COLD AND FLU CARE

How to Stop a Cough with the Best Medicine - Continued

By Temma Ehrenfeld @temmaehrenfeld
 | 
December 14, 2017

Another option is saline nasal spray — and all you need is the saline (aka salt). You don’t need sprays with other drugs such as oxymetazoline (Afrin), phenylephrine (Sudafed), or xylometazoline (Triaminic), advises Gustavo Ferrer, M.D., a Florida pulmonologist and author of “Cough Cures: The Complete Guide to the Best Natural Remedies and Over-the-Counter Drugs for Acute and Chronic Coughs.”

Growing up in Cuba, Ferrer learned herbal treatments from his grandmother, regarded as a healer in her village. While attending medical school there in the early 1990s, he learned that even his professors were secretly turning to their herbalist grandmothers for relief.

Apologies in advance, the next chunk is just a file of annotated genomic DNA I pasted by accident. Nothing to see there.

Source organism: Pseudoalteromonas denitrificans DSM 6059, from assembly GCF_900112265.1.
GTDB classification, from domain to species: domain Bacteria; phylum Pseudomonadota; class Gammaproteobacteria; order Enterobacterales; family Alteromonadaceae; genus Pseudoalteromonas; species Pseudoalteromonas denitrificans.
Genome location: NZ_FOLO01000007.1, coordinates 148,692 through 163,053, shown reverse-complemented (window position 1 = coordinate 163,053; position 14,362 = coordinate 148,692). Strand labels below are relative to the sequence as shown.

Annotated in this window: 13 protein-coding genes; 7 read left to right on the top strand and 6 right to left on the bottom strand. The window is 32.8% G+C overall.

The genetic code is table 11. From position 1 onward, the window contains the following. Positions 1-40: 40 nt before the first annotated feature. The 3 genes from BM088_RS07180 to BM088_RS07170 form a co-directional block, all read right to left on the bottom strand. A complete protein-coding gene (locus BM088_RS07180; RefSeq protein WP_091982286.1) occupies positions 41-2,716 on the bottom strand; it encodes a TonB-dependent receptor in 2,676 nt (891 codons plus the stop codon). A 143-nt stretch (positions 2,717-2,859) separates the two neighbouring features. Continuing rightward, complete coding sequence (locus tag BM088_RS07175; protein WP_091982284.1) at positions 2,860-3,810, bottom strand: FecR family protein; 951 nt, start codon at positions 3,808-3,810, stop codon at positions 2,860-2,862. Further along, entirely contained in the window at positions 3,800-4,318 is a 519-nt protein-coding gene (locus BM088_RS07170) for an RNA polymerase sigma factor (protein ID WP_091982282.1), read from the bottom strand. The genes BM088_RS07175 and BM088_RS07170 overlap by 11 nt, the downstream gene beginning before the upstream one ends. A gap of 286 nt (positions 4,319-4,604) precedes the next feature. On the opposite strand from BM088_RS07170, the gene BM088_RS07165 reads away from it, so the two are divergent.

Ferrer’s secrets for how to stop a cough include:

Lemon and manukah honey. Mix a tablespoon of honey with the juice of half a lemon in a cup of boiled water. Manukah honey, which comes from New Zealand, has antimicrobial powers, but other raw honey will work, says Ferrer. Drink your potion at bedtime and in the morning. There is mixed evidence of the effectiveness of ordinary honey for treating coughs. Manukah honey has been shown to stop viruses from reproducing in test tubes.

Dark chocolate. Chocolate with at least 65 percent cocoa contains a cough suppressant called theobromine and also caffeine, so don’t eat it late.  You can eat a square up to three times a day.

Beet or pineapple juice. Both prompt your body to bring up extra mucus and open up the bronchial passages. Drink a half cup up to three times a day.

Elderberry syrup. This syrup works as an expectorant and appears to fight the cold virus. A 2016 study found that it cut the number of colds and their length in air travelers, compared to placebo.  Take it up to three times a day, with water, if you prefer.

Coughs lasting longer than three weeks — or if you have a lasting fever, shortness of breath, wheezing, thick and greenish-yellowish phlegm, or blood in you cough — are reasons to go to a doctor in person.

 

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Updated:  

December 14, 2017

Reviewed By:  

Janet O’Dell, RN